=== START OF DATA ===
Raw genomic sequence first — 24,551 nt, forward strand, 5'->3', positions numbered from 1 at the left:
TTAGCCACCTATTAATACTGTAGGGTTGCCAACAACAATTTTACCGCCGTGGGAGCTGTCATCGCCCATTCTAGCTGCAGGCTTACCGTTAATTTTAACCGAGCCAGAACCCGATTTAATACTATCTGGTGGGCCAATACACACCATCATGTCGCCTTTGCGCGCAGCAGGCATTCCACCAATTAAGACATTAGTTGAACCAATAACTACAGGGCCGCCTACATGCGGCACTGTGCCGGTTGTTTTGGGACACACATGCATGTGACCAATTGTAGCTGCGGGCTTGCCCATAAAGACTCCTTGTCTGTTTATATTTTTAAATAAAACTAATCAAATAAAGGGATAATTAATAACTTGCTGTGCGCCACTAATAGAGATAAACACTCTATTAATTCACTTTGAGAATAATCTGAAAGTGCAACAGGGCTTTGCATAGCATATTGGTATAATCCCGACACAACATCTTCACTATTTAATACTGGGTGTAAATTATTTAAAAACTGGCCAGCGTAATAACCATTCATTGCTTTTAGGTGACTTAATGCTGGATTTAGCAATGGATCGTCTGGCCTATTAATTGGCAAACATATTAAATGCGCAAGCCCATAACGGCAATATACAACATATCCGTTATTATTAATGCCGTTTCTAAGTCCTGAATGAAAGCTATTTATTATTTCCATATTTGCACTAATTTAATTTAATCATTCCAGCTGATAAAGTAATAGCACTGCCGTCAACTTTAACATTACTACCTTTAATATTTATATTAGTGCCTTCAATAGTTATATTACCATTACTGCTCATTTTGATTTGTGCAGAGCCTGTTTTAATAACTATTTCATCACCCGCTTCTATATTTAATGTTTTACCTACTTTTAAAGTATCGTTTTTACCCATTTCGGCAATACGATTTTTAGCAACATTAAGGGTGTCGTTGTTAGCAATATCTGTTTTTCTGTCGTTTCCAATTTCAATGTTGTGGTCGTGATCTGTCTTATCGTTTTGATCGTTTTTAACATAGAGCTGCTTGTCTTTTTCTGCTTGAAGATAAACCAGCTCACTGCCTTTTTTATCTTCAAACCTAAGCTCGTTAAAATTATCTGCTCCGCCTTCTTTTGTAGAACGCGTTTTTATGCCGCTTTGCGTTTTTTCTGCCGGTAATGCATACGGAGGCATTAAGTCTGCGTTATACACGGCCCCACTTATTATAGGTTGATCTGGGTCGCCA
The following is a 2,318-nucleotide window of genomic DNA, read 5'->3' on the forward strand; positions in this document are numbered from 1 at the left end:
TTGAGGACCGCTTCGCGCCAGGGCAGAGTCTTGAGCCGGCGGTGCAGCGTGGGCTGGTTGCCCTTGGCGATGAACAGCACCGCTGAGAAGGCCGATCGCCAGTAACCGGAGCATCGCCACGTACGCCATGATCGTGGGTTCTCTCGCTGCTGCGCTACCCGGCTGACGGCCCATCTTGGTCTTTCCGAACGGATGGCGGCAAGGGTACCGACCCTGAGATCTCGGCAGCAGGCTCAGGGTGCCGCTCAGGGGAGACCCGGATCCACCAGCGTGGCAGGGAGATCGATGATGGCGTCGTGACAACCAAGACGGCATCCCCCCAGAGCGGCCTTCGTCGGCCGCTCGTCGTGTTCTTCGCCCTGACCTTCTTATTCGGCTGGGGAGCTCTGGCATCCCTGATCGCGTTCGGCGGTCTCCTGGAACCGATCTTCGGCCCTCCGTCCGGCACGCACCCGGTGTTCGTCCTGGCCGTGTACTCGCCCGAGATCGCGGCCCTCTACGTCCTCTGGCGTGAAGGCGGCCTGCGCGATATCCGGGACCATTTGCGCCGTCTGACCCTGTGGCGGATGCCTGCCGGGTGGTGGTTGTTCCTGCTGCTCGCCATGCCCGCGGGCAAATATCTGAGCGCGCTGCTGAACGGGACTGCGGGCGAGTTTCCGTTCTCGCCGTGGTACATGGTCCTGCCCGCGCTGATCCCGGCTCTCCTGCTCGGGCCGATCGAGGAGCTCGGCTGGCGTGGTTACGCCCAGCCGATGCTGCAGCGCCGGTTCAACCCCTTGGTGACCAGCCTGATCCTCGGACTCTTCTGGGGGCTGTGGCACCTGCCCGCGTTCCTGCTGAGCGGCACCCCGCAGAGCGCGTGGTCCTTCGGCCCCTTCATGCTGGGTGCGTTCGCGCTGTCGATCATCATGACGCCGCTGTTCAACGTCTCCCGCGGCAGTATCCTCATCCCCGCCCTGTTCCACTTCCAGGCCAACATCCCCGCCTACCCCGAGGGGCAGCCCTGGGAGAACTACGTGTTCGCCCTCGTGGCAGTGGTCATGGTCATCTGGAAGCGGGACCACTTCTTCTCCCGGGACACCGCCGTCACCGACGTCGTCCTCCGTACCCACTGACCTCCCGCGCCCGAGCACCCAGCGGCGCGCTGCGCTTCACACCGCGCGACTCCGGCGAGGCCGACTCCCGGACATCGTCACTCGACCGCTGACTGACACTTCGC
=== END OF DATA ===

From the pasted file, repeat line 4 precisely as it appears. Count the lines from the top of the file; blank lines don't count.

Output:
TTGAGGACCGCTTCGCGCCAGGGCAGAGTCTTGAGCCGGCGGTGCAGCGTGGGCTGGTTGCCCTTGGCGATGAACAGCACCGCTGAGAAGGCCGATCGCCAGTAACCGGAGCATCGCCACGTACGCCATGATCGTGGGTTCTCTCGCTGCTGCGCTACCCGGCTGACGGCCCATCTTGGTCTTTCCGAACGGATGGCGGCAAGGGTACCGACCCTGAGATCTCGGCAGCAGGCTCAGGGTGCCGCTCAGGGGAGACCCGGATCCACCAGCGTGGCAGGGAGATCGATGATGGCGTCGTGACAACCAAGACGGCATCCCCCCAGAGCGGCCTTCGTCGGCCGCTCGTCGTGTTCTTCGCCCTGACCTTCTTATTCGGCTGGGGAGCTCTGGCATCCCTGATCGCGTTCGGCGGTCTCCTGGAACCGATCTTCGGCCCTCCGTCCGGCACGCACCCGGTGTTCGTCCTGGCCGTGTACTCGCCCGAGATCGCGGCCCTCTACGTCCTCTGGCGTGAAGGCGGCCTGCGCGATATCCGGGACCATTTGCGCCGTCTGACCCTGTGGCGGATGCCTGCCGGGTGGTGGTTGTTCCTGCTGCTCGCCATGCCCGCGGGCAAATATCTGAGCGCGCTGCTGAACGGGACTGCGGGCGAGTTTCCGTTCTCGCCGTGGTACATGGTCCTGCCCGCGCTGATCCCGGCTCTCCTGCTCGGGCCGATCGAGGAGCTCGGCTGGCGTGGTTACGCCCAGCCGATGCTGCAGCGCCGGTTCAACCCCTTGGTGACCAGCCTGATCCTCGGACTCTTCTGGGGGCTGTGGCACCTGCCCGCGTTCCTGCTGAGCGGCACCCCGCAGAGCGCGTGGTCCTTCGGCCCCTTCATGCTGGGTGCGTTCGCGCTGTCGATCATCATGACGCCGCTGTTCAACGTCTCCCGCGGCAGTATCCTCATCCCCGCCCTGTTCCACTTCCAGGCCAACATCCCCGCCTACCCCGAGGGGCAGCCCTGGGAGAACTACGTGTTCGCCCTCGTGGCAGTGGTCATGGTCATCTGGAAGCGGGACCACTTCTTCTCCCGGGACACCGCCGTCACCGACGTCGTCCTCCGTACCCACTGACCTCCCGCGCCCGAGCACCCAGCGGCGCGCTGCGCTTCACACCGCGCGACTCCGGCGAGGCCGACTCCCGGACATCGTCACTCGACCGCTGACTGACACTTCGC